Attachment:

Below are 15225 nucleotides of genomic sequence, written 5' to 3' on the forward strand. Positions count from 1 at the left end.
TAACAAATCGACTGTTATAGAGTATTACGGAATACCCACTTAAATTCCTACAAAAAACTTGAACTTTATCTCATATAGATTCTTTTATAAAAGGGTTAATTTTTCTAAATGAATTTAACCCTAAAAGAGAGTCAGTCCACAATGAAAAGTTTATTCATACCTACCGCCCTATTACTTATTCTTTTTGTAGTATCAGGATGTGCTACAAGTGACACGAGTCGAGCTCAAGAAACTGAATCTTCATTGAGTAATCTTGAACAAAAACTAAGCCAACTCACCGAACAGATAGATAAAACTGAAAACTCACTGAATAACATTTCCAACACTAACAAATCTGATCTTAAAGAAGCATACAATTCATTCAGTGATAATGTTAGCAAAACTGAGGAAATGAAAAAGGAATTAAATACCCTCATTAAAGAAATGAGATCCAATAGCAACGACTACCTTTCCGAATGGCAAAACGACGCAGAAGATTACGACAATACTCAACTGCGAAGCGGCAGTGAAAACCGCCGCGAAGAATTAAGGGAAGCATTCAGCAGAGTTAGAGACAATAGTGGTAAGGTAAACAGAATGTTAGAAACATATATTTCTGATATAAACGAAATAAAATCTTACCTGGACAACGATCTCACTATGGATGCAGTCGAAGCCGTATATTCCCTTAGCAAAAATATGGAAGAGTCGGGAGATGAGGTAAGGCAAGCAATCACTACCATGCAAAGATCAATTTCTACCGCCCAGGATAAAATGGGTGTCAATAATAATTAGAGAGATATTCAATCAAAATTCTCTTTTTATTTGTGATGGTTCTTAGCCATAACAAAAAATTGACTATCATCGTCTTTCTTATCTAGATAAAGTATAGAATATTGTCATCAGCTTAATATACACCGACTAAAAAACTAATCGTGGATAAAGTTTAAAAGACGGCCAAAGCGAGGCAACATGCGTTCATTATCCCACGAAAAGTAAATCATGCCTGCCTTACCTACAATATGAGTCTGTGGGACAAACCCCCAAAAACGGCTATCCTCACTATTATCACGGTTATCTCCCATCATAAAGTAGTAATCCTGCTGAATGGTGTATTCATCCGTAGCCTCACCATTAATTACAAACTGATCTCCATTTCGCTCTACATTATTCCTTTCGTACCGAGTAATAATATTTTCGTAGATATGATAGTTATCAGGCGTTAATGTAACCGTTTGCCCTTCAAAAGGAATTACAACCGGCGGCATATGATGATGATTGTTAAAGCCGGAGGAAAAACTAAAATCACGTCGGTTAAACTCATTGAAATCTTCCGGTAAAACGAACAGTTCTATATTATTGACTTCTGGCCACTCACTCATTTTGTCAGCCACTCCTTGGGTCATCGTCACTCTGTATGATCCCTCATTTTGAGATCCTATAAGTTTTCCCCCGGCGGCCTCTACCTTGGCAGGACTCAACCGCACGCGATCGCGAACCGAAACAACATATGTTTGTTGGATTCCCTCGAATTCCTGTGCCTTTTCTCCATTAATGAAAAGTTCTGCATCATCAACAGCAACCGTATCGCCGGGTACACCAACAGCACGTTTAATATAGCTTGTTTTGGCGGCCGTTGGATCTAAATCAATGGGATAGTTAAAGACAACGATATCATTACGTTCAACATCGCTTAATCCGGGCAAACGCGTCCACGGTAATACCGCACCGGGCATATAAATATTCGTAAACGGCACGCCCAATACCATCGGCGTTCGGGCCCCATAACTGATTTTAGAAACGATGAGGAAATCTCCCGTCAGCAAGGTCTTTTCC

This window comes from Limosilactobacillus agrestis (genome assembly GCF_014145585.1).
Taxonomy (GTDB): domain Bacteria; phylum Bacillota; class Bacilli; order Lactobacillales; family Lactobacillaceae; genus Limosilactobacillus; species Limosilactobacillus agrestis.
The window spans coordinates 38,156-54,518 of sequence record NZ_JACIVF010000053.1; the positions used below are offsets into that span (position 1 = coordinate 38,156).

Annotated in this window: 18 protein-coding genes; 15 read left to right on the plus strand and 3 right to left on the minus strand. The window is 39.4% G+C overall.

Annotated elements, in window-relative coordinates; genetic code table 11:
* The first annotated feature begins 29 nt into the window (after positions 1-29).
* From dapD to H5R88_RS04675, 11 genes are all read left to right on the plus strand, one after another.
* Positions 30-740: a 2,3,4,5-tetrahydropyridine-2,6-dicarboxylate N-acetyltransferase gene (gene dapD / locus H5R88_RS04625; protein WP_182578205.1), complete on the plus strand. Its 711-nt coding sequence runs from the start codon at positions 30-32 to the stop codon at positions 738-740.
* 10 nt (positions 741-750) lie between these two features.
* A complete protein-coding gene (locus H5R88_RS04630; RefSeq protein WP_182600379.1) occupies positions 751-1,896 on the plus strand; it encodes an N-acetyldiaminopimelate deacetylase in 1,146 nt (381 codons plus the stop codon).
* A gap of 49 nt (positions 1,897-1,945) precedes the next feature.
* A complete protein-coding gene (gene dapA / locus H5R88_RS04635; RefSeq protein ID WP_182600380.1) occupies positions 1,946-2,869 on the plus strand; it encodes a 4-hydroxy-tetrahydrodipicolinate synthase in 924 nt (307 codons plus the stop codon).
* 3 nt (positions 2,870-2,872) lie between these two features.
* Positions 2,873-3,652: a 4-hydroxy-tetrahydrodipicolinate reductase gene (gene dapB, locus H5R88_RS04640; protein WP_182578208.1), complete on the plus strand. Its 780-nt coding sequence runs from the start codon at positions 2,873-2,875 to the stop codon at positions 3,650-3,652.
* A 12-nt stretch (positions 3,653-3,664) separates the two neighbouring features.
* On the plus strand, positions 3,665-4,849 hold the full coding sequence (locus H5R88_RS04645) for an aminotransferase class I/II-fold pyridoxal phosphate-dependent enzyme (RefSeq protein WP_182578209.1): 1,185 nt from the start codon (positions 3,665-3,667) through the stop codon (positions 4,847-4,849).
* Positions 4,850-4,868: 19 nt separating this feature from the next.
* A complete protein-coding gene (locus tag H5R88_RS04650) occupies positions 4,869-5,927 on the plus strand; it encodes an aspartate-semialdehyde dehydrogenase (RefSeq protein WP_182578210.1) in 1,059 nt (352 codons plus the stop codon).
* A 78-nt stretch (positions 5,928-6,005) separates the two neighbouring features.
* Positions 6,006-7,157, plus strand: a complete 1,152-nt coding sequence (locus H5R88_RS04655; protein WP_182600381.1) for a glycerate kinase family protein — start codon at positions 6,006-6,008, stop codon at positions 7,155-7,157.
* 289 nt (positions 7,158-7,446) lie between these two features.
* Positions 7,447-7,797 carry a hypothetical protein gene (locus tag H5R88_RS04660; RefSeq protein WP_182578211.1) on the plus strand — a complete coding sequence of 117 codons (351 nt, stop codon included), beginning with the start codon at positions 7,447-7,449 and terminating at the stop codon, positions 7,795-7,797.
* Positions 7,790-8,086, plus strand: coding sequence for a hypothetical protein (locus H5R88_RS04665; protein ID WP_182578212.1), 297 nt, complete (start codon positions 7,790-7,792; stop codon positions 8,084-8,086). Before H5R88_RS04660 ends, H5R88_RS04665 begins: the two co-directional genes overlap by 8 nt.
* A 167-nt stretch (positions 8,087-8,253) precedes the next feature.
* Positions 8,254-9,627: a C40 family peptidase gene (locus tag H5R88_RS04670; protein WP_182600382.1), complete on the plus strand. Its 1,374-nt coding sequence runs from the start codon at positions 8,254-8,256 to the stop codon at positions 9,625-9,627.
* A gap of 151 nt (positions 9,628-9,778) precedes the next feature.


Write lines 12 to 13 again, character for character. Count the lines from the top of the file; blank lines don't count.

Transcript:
* A complete protein-coding gene (locus H5R88_RS04630; RefSeq protein WP_182600379.1) occupies positions 751-1,896 on the plus strand; it encodes an N-acetyldiaminopimelate deacetylase in 1,146 nt (381 codons plus the stop codon).
* A gap of 49 nt (positions 1,897-1,945) precedes the next feature.